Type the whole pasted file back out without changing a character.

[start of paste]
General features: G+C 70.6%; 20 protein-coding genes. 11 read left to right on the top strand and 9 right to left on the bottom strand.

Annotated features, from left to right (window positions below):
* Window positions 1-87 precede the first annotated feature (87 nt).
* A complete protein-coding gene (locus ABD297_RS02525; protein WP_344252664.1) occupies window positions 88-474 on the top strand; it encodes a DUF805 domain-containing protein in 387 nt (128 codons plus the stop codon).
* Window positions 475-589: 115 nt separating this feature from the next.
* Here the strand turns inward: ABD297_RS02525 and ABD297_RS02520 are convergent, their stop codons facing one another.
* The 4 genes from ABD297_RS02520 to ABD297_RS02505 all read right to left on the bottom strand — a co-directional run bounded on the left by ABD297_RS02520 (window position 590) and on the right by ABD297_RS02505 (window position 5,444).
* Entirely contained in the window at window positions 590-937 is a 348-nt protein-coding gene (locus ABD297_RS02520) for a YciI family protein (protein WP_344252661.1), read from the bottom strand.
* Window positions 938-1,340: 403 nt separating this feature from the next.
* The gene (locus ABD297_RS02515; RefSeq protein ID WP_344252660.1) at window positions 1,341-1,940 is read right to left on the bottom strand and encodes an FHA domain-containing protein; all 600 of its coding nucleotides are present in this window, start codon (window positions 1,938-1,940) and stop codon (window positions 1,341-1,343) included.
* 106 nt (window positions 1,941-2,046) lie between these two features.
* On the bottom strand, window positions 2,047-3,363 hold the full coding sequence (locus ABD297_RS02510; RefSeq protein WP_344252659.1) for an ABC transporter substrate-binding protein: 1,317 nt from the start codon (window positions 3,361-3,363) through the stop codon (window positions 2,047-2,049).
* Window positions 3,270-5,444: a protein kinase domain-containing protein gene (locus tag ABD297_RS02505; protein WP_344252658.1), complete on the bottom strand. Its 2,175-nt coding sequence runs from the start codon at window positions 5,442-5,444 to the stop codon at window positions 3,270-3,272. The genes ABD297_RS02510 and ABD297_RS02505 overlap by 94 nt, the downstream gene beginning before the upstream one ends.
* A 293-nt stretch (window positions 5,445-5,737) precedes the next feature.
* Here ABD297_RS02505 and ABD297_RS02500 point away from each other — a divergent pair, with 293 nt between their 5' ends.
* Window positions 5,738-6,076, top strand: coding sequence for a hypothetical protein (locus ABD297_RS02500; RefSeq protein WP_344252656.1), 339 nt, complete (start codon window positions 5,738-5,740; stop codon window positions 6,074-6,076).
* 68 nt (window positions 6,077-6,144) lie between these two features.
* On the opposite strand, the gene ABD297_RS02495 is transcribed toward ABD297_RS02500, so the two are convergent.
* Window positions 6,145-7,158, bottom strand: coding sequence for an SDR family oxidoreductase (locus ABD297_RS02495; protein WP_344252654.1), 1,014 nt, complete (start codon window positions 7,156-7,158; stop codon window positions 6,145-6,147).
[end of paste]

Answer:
General features: G+C 70.6%; 20 protein-coding genes. 11 read left to right on the top strand and 9 right to left on the bottom strand.

Annotated features, from left to right (window positions below):
* Window positions 1-87 precede the first annotated feature (87 nt).
* A complete protein-coding gene (locus ABD297_RS02525; protein WP_344252664.1) occupies window positions 88-474 on the top strand; it encodes a DUF805 domain-containing protein in 387 nt (128 codons plus the stop codon).
* Window positions 475-589: 115 nt separating this feature from the next.
* Here the strand turns inward: ABD297_RS02525 and ABD297_RS02520 are convergent, their stop codons facing one another.
* The 4 genes from ABD297_RS02520 to ABD297_RS02505 all read right to left on the bottom strand — a co-directional run bounded on the left by ABD297_RS02520 (window position 590) and on the right by ABD297_RS02505 (window position 5,444).
* Entirely contained in the window at window positions 590-937 is a 348-nt protein-coding gene (locus ABD297_RS02520) for a YciI family protein (protein WP_344252661.1), read from the bottom strand.
* Window positions 938-1,340: 403 nt separating this feature from the next.
* The gene (locus ABD297_RS02515; RefSeq protein ID WP_344252660.1) at window positions 1,341-1,940 is read right to left on the bottom strand and encodes an FHA domain-containing protein; all 600 of its coding nucleotides are present in this window, start codon (window positions 1,938-1,940) and stop codon (window positions 1,341-1,343) included.
* 106 nt (window positions 1,941-2,046) lie between these two features.
* On the bottom strand, window positions 2,047-3,363 hold the full coding sequence (locus ABD297_RS02510; RefSeq protein WP_344252659.1) for an ABC transporter substrate-binding protein: 1,317 nt from the start codon (window positions 3,361-3,363) through the stop codon (window positions 2,047-2,049).
* Window positions 3,270-5,444: a protein kinase domain-containing protein gene (locus tag ABD297_RS02505; protein WP_344252658.1), complete on the bottom strand. Its 2,175-nt coding sequence runs from the start codon at window positions 5,442-5,444 to the stop codon at window positions 3,270-3,272. The genes ABD297_RS02510 and ABD297_RS02505 overlap by 94 nt, the downstream gene beginning before the upstream one ends.
* A 293-nt stretch (window positions 5,445-5,737) precedes the next feature.
* Here ABD297_RS02505 and ABD297_RS02500 point away from each other — a divergent pair, with 293 nt between their 5' ends.
* Window positions 5,738-6,076, top strand: coding sequence for a hypothetical protein (locus ABD297_RS02500; RefSeq protein WP_344252656.1), 339 nt, complete (start codon window positions 5,738-5,740; stop codon window positions 6,074-6,076).
* 68 nt (window positions 6,077-6,144) lie between these two features.
* On the opposite strand, the gene ABD297_RS02495 is transcribed toward ABD297_RS02500, so the two are convergent.
* Window positions 6,145-7,158, bottom strand: coding sequence for an SDR family oxidoreductase (locus ABD297_RS02495; protein WP_344252654.1), 1,014 nt, complete (start codon window positions 7,156-7,158; stop codon window positions 6,145-6,147).